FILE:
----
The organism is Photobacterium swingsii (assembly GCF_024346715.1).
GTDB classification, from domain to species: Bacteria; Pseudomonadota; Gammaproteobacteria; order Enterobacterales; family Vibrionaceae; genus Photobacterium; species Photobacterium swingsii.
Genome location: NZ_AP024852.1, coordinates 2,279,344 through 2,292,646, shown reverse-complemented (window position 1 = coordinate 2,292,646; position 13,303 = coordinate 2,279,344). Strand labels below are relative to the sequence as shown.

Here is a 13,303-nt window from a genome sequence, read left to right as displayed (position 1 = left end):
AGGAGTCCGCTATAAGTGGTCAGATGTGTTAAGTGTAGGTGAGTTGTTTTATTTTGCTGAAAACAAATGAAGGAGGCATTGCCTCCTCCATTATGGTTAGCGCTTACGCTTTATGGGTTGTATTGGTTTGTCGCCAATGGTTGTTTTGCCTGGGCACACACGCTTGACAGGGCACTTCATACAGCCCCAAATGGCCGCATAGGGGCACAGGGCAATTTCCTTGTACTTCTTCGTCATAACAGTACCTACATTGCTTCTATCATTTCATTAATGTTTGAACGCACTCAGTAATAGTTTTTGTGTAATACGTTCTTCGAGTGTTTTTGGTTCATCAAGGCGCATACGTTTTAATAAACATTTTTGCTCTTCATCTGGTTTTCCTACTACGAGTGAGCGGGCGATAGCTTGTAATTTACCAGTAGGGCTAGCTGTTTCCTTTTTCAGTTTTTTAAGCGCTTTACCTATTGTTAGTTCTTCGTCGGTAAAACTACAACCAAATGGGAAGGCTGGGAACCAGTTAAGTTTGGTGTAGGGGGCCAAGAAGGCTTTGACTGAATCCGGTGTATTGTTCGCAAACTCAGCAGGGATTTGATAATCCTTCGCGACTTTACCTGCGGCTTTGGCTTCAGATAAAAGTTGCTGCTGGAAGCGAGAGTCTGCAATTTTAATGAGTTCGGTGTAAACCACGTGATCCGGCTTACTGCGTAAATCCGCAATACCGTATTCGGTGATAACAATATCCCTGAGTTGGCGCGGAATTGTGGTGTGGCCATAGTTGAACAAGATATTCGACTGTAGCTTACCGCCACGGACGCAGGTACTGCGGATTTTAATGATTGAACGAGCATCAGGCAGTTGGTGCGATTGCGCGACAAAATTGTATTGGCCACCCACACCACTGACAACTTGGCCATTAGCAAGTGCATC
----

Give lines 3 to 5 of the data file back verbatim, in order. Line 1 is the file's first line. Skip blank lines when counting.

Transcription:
Genome location: NZ_AP024852.1, coordinates 2,279,344 through 2,292,646, shown reverse-complemented (window position 1 = coordinate 2,292,646; position 13,303 = coordinate 2,279,344). Strand labels below are relative to the sequence as shown.

Here is a 13,303-nt window from a genome sequence, read left to right as displayed (position 1 = left end):
AGGAGTCCGCTATAAGTGGTCAGATGTGTTAAGTGTAGGTGAGTTGTTTTATTTTGCTGAAAACAAATGAAGGAGGCATTGCCTCCTCCATTATGGTTAGCGCTTACGCTTTATGGGTTGTATTGGTTTGTCGCCAATGGTTGTTTTGCCTGGGCACACACGCTTGACAGGGCACTTCATACAGCCCCAAATGGCCGCATAGGGGCACAGGGCAATTTCCTTGTACTTCTTCGTCATAACAGTACCTACATTGCTTCTATCATTTCATTAATGTTTGAACGCACTCAGTAATAGTTTTTGTGTAATACGTTCTTCGAGTGTTTTTGGTTCATCAAGGCGCATACGTTTTAATAAACATTTTTGCTCTTCATCTGGTTTTCCTACTACGAGTGAGCGGGCGATAGCTTGTAATTTACCAGTAGGGCTAGCTGTTTCCTTTTTCAGTTTTTTAAGCGCTTTACCTATTGTTAGTTCTTCGTCGGTAAAACTACAACCAAATGGGAAGGCTGGGAACCAGTTAAGTTTGGTGTAGGGGGCCAAGAAGGCTTTGACTGAATCCGGTGTATTGTTCGCAAACTCAGCAGGGATTTGATAATCCTTCGCGACTTTACCTGCGGCTTTGGCTTCAGATAAAAGTTGCTGCTGGAAGCGAGAGTCTGCAATTTTAATGAGTTCGGTGTAAACCACGTGATCCGGCTTACTGCGTAAATCCGCAATACCGTATTCGGTGATAACAATATCCCTGAGTTGGCGCGGAATTGTGGTGTGGCCATAGTTGAACAAGATATTCGACTGTAGCTTACCGCCACGGACGCAGGTACTGCGGATTTTAATGATTGAACGAGCATCAGGCAGTTGGTGCGATTGCGCGACAAAATTGTATTGGCCACCCACACCACTGACAACTTGGCCATTAGCAAGTGCATC